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+1 for mentioning difference in scale –  Covar Apr 26 '11 at 21:33
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+1 - a read-only stack overflow wouldn't be much good. There's not going to be much you wouldn't be able to find on google :) –  corsiKa Apr 27 '11 at 3:51
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@glowcoder: When you search on Google, you find SO answers. –  Donal Fellows Apr 27 '11 at 7:32
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Google is massive and sure to have a massive database; how come I never ever see "down for maintenance" for google? (Google.com homepage) –  alexy13 Jun 12 '12 at 18:36
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@alexy13 -- google is in a special category of scale where they can't have a single database or even datacenter, parts of the system are always down and they've written the front end to handle it. I would too if you handed me that kind of time and R&D budget. –  Wyatt Barnett Jun 12 '12 at 20:42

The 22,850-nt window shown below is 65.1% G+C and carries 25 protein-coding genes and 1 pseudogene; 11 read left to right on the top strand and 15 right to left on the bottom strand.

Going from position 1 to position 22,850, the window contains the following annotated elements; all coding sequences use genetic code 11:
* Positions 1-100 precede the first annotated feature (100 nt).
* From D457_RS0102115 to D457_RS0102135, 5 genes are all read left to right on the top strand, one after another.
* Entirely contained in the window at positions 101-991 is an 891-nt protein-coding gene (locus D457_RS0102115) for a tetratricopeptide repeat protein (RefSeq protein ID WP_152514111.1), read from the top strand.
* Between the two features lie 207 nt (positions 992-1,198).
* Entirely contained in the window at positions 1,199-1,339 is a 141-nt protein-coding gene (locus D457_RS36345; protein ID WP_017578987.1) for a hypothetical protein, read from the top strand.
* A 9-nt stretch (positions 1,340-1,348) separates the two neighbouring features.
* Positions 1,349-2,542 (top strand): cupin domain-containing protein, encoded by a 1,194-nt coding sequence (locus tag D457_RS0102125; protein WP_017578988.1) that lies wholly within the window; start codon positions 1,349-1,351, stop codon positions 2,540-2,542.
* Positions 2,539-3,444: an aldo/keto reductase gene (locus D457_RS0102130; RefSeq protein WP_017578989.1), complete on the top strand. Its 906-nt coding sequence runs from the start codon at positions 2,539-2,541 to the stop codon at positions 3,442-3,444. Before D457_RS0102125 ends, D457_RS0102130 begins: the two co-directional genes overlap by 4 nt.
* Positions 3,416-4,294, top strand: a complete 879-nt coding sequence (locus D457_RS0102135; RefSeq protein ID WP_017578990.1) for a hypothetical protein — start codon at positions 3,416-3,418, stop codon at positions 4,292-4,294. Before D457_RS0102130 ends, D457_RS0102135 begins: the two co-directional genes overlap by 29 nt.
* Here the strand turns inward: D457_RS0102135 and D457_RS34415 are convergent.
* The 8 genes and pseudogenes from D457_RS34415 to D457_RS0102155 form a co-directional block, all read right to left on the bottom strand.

There are a number of reasons why you might want to take a site down for maintenance. To name a few:

  • Database changes
  • DAL changes
  • Updating services

Basically, if your site isn't static, when doing a logic update you want to take it down otherwise people hitting your site may receive errors or unexpected behavior.

Also, if you will be touching the web.config (in ASP.NET) for your site, you should take it down for maintenance first as it will blow out the session for users. Thus, if they were in the middle of something, it would be lost.